Who is only Irish player to win rookie of the year on European Tour?
Out of Bounds: The last four winners of the award have been American or South Korean
Jon Rahm of Spain is to become the first European in five years to lay his hands on the European Tour’s Rookie of the Year award. Photograph: Andrew Redington/Getty Images
There’s a question and answer which relates to Irish golf that often raises an eyebrow, or even maybe two. It is; “Who is the only Irish player ever to win the rookie of the year award on the PGA European Tour?”
Given that the Henry Cotton award was started back in 1972, the list of potential candidates is a long and worthy one. But, no, Ronan Rafferty didn’t win it. Nor did Darren Clarke, nor Pádraig Harrington. Paul McGinley? Nope. Surely Rory McIlory? No.
The answer is, of course, Peter Lawrie who captured the honours in 2003. He is sandwiched in between Nick Dougherty (2002) and Scott Drummond (2004) which, perhaps, only serves to show that claiming the award is no given to a life of multiple tournament wins on the circuit.
Still, Lawrie - these days the director of golf at Luttrellstown Castle - can always hold that particular achievement up as something that no other Irish player on tour has ever managed. He can be justifiably proud of that.
The annual recipient of the award is the highest ranked rookie in the Race to Dubai and, for the past four years, and providing an indicator of the increasingly global nature of the European Tour, the winners have been American, American, South Korean, South Korean. Peter Uihlein started the sequence of non-European winners in 2013, followed by his compatriot Brooks Koepka in 2014, then Byeong Hun An in 2015 and Jeunghun Wang last year.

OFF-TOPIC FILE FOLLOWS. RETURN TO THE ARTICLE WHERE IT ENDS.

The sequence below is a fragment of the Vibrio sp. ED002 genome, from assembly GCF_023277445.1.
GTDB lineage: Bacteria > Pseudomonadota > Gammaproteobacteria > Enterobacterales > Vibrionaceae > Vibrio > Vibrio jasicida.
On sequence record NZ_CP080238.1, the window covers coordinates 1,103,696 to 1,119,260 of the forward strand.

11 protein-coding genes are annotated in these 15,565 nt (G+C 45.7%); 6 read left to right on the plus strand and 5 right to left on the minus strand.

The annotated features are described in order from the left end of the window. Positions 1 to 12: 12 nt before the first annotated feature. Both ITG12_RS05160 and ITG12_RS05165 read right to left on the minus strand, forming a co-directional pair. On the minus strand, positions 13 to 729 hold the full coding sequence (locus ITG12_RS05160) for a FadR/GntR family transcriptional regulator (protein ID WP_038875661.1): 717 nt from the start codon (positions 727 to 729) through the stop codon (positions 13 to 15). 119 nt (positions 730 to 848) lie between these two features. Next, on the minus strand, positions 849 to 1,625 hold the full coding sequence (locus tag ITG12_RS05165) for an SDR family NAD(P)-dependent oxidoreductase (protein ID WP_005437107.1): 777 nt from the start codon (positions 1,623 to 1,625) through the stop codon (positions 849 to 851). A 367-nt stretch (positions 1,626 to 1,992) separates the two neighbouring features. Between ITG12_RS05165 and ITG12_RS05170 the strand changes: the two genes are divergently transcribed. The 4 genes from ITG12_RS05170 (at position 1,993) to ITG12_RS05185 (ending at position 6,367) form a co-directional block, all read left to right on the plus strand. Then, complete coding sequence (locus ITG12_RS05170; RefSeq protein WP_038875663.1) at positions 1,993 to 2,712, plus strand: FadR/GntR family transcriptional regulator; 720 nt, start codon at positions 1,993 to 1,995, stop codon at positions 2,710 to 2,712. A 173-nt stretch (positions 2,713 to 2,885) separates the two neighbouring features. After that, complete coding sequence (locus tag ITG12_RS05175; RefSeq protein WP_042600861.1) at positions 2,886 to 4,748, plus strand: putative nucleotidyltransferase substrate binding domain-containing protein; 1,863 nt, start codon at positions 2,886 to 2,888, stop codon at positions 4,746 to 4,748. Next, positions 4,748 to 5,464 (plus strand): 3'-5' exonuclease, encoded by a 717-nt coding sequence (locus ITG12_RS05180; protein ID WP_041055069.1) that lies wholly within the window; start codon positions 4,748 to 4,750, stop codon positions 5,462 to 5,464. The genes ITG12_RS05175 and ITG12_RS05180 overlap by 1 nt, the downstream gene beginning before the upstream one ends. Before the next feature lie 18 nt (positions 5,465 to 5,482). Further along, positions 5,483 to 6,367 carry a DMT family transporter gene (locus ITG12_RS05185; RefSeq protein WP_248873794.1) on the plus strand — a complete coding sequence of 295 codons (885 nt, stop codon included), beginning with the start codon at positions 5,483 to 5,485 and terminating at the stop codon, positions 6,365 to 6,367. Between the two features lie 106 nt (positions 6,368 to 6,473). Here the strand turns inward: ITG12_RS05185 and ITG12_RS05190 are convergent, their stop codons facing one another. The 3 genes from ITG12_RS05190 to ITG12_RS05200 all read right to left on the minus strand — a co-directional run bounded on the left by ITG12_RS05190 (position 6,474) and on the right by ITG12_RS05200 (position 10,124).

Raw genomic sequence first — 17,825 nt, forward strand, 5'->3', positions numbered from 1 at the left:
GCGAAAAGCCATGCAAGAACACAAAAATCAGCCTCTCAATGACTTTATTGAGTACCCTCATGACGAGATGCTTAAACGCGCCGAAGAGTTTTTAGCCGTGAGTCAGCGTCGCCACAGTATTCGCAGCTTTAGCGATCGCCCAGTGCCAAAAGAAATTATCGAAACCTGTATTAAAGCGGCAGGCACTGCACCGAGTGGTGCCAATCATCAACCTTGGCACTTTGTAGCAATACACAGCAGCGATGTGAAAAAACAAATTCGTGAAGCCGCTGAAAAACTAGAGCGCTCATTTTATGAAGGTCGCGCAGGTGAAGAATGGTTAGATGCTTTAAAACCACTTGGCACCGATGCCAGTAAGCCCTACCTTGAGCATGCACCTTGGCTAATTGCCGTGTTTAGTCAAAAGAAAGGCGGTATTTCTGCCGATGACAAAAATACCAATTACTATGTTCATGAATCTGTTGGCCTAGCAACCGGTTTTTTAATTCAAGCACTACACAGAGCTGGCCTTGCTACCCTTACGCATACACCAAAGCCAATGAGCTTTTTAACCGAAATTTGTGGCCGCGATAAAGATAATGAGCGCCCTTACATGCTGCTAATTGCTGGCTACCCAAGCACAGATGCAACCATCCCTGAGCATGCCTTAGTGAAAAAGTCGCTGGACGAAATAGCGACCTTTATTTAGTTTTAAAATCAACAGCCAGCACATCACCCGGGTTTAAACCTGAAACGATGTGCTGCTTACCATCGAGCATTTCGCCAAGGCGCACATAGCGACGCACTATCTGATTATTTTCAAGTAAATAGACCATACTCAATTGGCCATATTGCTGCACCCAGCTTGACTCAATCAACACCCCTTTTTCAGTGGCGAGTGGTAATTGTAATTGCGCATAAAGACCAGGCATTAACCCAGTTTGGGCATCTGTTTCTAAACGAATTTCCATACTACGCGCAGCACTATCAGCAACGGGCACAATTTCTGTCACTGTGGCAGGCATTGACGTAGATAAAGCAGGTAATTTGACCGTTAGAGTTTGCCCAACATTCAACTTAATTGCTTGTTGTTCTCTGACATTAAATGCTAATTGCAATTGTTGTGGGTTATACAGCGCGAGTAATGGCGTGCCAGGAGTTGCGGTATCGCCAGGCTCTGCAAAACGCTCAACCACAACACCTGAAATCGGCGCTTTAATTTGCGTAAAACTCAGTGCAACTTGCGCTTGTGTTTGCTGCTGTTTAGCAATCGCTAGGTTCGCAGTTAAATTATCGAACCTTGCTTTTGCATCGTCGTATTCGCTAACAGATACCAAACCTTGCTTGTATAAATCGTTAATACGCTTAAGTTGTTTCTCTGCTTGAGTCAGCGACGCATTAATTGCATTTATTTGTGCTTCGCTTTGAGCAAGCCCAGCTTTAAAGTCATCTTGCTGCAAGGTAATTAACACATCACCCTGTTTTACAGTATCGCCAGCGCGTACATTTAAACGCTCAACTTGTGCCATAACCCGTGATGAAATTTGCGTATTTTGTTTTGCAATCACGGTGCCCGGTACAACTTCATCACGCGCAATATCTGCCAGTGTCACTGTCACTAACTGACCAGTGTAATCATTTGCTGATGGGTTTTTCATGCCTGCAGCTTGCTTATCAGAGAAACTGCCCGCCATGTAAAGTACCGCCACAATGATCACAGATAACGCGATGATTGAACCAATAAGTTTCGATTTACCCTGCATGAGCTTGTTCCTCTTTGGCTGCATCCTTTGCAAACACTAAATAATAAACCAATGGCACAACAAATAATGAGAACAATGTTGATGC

This year’s winner - which will be affirmed after this week’s DP Tour World Championship in Dubai - is the Spaniard Jon Rahm, which makes him the first European recipient since Portugal’s Ricardo Santo in 2012.
The difference is that Rahm looks to be cut from an entirely different cloth and, if not already there, poised for superstardom. Rahm celebrated his 23rd birthday last week in the knowledge that he would be rookie of the year, which is quite an accomplishment given that he only took up European Tour membership when the season was already up-and-running and having given a head-start to all those rookies who’d earned tour cards through Q-School or off the Challenge Tour.
Having initially cut his teeth on the PGA Tour, Rahm’s decision to take up European Tour membership - no doubt with a word or two in the ear from his friend and compatriot Sergio Garcia with an eye on next year’s Ryder Cup - was a real boost to Thomas Bjorn and more widely the tour itself.
Nowhere was that more apparent than at Portstewart back in July when Rahm took control of the Dubai Duty Free Irish Open with a display of power and shot-making that left one and all trailing in his wake. The cheque for €1,019,362 went a long way towards propelling him up the order of merit but it is safe to say the actual title - in a tournament hosted by Rory McIlroy - was more precious.
If there was a time when the Henry Cotton award was the bailiwick of Europeans - in fact Uihlein in 2013 was the first non-Euro to claim it - then it is fair to admit that Rahm’s achievement in becoming the first European in five years to lay his hands on it also restores some lustre.